Non-operative treatment of TTS consists of activity modification, medications such as systemic NSAIDs and gabapentin, nerve mobilization exercises, night splints and orthotic inserts [1,2]. Gould recommends custom orthotics with specific channels to relieve pressure on the medial and lateral plantar nerves . Other less established non-operative treatments include massage, taping and stretching . Nerve irritants, such as hot or cold compress and vibrations, should be avoided . Kavlak and Uygur studied nerve mobilization exercises as an adjunctive non-opperative treatment. The exercises altered the sensory components of TTS by reducing Tinel’s sign and improving two-point discrimination, but had no positive impact on strength or range of motion .While nonoperative care is usually considered to be conservative care, at times surgical intervention can be the more conservative treatment . For example, competitive athletes wishing to return to competition may benefit from immediate surgical intervention, rather than initial non-operative treatment. Kinoshita et al. studied 15 competitive athletes, all of whom failed non-operative management and required surgery to return to competition . However, when not treating competitive athletes, Gould suggests initial treatment be non-operative unless there are indications for immediate surgery including general neuropathy and radiculopathy on initial exam . Operative intervention, however, usually follows failed non-operative care. Operative intervention is difficult with varying success rates. The surgery begins with a curved medial incision over the tarsal tunnel followed by the complete release of the posterior tibial nerve at the tarsal tunnel as well as the release of its lateral and medial plantar branches [1-9]. Reichert et al. report a 71% surgical success rate while other studies report success rates ranging broadly from 44- 96% .Yalcinkaya et al. attribute such high failure rates to incorrect diagnosis, unidentified space occupying lesions, surgeon error with inadequate release of all branches, operative re-bleeding with subsequent adhesive neuritis as wells as idiopathic causes .Above all, surgical success rates rely heavily on patient selection [1-10].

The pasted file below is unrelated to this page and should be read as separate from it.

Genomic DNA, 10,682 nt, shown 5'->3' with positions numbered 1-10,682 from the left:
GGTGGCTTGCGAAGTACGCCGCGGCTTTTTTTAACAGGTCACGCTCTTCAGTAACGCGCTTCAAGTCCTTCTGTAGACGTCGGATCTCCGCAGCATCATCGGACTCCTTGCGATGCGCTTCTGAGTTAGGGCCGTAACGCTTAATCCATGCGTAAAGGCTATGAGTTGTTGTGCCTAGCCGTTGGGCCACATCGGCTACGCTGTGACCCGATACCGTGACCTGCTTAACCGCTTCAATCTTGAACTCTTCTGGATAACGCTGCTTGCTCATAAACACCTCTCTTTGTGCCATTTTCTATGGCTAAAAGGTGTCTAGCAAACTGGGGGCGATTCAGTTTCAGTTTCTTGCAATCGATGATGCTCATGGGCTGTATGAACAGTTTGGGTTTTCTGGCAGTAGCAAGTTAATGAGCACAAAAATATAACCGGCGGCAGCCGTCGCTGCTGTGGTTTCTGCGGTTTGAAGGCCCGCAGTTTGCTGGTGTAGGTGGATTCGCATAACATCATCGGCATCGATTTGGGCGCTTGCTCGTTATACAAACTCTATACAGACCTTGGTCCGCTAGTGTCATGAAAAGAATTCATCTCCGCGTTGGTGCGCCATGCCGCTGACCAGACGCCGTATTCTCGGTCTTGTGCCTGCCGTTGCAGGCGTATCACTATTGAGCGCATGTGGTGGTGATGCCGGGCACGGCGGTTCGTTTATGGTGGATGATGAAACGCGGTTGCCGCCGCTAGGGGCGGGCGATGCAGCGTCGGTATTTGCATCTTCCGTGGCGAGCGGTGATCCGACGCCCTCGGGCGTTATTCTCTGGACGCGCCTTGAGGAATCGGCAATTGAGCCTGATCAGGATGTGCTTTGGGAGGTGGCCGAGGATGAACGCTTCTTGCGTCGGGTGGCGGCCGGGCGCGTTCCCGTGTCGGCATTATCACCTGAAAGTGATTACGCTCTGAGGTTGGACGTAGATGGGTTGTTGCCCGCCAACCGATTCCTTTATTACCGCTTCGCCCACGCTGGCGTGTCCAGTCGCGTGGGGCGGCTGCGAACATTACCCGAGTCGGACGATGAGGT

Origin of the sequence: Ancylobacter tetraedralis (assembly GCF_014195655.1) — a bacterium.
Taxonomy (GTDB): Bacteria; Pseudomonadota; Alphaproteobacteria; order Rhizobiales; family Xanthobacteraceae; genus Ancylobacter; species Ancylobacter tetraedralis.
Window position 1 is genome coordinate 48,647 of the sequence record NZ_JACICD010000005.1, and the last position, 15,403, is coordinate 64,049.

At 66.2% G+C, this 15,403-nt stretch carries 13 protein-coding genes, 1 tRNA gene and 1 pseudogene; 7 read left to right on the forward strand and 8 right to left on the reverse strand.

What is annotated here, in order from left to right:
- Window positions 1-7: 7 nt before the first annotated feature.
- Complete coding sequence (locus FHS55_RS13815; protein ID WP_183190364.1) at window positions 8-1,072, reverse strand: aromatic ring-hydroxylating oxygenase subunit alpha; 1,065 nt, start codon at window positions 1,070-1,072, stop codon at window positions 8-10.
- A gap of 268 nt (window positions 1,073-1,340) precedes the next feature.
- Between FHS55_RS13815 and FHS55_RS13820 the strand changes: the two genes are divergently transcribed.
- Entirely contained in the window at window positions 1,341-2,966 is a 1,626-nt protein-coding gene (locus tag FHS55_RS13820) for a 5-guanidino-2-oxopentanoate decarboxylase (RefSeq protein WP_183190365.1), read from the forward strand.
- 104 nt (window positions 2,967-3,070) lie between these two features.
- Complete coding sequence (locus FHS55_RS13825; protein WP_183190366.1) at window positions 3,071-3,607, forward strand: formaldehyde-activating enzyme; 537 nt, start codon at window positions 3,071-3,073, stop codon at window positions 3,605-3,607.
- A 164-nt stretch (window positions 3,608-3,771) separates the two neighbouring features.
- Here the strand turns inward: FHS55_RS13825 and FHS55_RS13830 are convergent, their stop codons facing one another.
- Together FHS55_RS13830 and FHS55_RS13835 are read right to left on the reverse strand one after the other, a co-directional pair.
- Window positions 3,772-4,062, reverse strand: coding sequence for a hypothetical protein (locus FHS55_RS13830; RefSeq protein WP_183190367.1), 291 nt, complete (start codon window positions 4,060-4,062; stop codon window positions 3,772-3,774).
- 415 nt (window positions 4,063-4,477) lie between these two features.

Gould et al. suggest most patients suffering from TTS should complete a trial of the non-operative treatments discussed above. Upon completion of six weeks of non-operative treatment, physician reassessment of the syndrome should be made. If the patient shows symptom improvement, non-operative interventions should continue. However, in the absence of improvement with patient compliance with non-operative treatments, surgery is recommended . Patients with positive Tinel’s sign, space occupying lesions, less than 12 months of symptoms and early mobilization are the best surgical candidates [1-7]. Reichert et al. reported 87% of study patients with a positive Tinel’s sign had good or very good surgical results . Furthermore, the most predictable positive surgical outcomes occur when a space occupying lesion is identified and removed. Surgical success is further improved with rapid intervention with the best surgical results achieved when surgery was performed within 1 year, and preferably within 6 months, from onset of symptoms [1-4]. Intraneural fibrosis leading to permanent nerve damage has been suggested as the reason early intervention increases surgical success [4-10]. Finally, early post-surgical mobilization also resulted in successful surgical outcomes as early movement promotes nerve gliding through the tarsal tunnel and decreased adhesions at the surgical site [3,9]. Symptoms of 12 or more months, idiopathic factors and rare anatomical abnormalities, such as a vascular leash, result in the worst surgical outcomes [4,8].
TTS can be painfully debilitating. This clinical diagnosis is enhanced with imaging and may be further supported by electro diagnostic tests. Initial treatment is usually non-operative, but at times, surgical intervention is indicated at the outset. The surgery is difficult and the literature suggests patient selection is crucial for positive surgical outcomes. Further, surgical success rates are highest when surgery is performed within 12 months of symptom onset.
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Citation: Ellison T and Saxena S. Tarsal Tunnel Syndrome: An Overview. Austin J Musculoskelet Disord. 2015;2(3): 1022. ISSN : 2381-8948